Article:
UFC 240 Fighter Profile: Max Holloway – Blessed

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Holloway’s win streak has been snapped, can he retain his king of the featherweights moniker? 

When it comes to volume striking and forward pressure, UFC featherweight champion Max ‘Blessed’ Holloway is arguably unmatched in the mixed-martial-arts world. Saturday night, the Hawaiian favorite looks to rebound from a decision defeat to Dustin Poirier, and subsequently retain his 145-pound championship. It’s third time lucky for this meeting, Holloway meets Ricardo Almeida BJJ wrestler Frankie Edgar in a highly anticipated matchup, in the main event of UFC 240 in Edmonton. Max makes his return to featherweight this weekend, with his one-sided striking showcase against Brain Ortega fresh in memory.

The Rising Star:

Holloway firmly put the kibosh on health scare rumors in his second title defense, leaving then-undefeated prospect and betting favorite Ortega bloodied and battered throughout before a fourth-round doctor stoppage. Displaying some of the slickest boxing and combination work we’ve seen in the last number of years, Holloway exacted a striking clinic on Ortega. Cutting angles for body shots, countering expertly and sliding just in and out of range to set up those subsequent counters, Max really made his case for the consensus best featherweight in Octagon history is that gleaming performance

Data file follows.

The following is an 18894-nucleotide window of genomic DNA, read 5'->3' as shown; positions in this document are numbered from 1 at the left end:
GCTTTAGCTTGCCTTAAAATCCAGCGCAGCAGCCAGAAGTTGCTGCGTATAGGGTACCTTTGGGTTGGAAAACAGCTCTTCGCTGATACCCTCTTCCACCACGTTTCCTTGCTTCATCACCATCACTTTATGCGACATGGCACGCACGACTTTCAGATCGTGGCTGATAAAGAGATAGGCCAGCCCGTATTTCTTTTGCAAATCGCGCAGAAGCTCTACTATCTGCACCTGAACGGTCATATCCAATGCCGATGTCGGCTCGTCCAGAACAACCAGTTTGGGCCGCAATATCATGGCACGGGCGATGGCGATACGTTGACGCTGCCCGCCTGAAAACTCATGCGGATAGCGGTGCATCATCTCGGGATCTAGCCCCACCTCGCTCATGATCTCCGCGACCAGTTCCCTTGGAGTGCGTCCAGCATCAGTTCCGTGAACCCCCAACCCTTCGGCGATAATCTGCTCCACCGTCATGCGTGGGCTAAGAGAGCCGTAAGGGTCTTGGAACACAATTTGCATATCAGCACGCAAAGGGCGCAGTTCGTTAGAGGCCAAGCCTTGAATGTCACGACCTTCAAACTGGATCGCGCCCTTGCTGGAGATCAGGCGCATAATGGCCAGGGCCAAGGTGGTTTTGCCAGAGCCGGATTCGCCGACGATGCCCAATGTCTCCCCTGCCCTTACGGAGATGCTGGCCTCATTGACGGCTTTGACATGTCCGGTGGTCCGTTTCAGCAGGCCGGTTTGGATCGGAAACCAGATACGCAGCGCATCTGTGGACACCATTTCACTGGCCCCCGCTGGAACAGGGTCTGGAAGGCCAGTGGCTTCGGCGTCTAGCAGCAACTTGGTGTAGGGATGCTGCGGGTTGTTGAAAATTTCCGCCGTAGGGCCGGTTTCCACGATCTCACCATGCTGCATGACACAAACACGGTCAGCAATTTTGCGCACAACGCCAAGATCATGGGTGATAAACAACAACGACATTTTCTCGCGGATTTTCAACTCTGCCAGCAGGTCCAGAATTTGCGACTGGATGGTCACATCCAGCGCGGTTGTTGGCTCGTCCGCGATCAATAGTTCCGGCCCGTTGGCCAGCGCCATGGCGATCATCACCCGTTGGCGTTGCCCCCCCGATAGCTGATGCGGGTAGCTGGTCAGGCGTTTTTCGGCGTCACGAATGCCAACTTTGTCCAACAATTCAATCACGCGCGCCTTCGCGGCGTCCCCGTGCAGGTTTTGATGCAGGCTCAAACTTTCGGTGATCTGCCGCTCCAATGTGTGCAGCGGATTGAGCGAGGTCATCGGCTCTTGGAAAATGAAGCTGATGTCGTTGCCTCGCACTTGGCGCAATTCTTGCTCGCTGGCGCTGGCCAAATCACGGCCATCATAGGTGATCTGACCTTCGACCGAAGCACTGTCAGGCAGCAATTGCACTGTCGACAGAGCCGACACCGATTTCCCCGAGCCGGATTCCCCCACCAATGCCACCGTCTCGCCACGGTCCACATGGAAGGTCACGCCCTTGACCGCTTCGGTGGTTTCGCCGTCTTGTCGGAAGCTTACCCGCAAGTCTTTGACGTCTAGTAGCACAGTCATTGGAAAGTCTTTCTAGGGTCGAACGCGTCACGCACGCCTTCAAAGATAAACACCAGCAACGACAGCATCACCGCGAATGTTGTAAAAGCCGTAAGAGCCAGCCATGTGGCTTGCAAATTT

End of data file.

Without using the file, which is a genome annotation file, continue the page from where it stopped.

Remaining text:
Holloway has only been bested by Conor McGregor, Dennis Bermudez both by decision, and upcoming opponent Poirier via triangle-armbar and then a recent unanimous decision in his nineteen fight UFC stint, an incredible stat. In his victories over José Aldo, Holloway displayed a very good chin, taking some swinging shots from the Brazilian before finishing with ground and pound in both pairings.

Path To Victory:

Holloway’s output is significantly higher than opponent Frankie Edgar, but the New Jersey native is the far superior wrestler. Edgar’s championship grit and previous exploits against some of best lightweights around will most certainly be called upon when paired with somebody as frantic as Holloway.  It was clear in Holloway’s UFC debut the potential he had as a creative striker, with his hands truly polished now under head coach Rylan Lizares. Both men’s swarming and smothering styles are highly contrasting it has to be said, with Holloway the more proficient finisher. Holloway elects to stick behind his whip-like jab-straight and pick you apart, while Edgar tends to grind out an opponent and not necessarily push the issue of a finish. With a tendency to wrestle an opponent rather than strike in search of a victory, Edgar will draw out a submission if presented with one. Edgar’s ability to survive an onslaught is second to none, revert to his clashes with Gray Maynard and Jeremy Stephens.